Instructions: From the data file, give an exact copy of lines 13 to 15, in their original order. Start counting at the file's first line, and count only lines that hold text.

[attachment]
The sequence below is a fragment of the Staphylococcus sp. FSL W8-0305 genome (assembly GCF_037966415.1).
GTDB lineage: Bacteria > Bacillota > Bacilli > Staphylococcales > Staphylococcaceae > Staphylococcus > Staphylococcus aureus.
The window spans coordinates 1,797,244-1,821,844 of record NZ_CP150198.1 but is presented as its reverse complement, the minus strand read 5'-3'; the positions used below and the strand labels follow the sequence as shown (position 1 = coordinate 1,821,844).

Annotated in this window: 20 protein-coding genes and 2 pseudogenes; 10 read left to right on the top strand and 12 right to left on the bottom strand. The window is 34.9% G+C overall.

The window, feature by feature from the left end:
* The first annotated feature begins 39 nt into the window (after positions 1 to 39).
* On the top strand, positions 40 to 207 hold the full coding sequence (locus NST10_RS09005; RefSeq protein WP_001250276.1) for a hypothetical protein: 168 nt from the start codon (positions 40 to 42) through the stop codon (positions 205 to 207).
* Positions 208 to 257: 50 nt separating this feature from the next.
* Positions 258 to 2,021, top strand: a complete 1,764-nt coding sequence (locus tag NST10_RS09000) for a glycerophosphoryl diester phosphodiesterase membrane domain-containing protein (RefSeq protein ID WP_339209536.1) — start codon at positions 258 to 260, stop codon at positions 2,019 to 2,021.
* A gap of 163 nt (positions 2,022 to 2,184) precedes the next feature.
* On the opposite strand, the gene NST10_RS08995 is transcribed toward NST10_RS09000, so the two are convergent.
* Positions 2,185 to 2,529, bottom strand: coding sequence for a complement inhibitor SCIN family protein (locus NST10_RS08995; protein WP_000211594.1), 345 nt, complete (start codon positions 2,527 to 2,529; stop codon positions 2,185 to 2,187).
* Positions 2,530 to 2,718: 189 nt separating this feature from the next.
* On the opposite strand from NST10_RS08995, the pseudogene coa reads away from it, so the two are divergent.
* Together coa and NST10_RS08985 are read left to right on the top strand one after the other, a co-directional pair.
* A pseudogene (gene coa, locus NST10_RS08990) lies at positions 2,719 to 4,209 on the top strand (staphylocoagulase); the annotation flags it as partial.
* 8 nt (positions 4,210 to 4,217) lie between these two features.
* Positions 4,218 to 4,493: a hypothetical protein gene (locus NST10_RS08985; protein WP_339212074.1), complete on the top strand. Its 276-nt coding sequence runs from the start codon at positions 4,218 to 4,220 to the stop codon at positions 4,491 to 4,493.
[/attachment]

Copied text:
* Positions 2,530 to 2,718: 189 nt separating this feature from the next.
* On the opposite strand from NST10_RS08995, the pseudogene coa reads away from it, so the two are divergent.
* Together coa and NST10_RS08985 are read left to right on the top strand one after the other, a co-directional pair.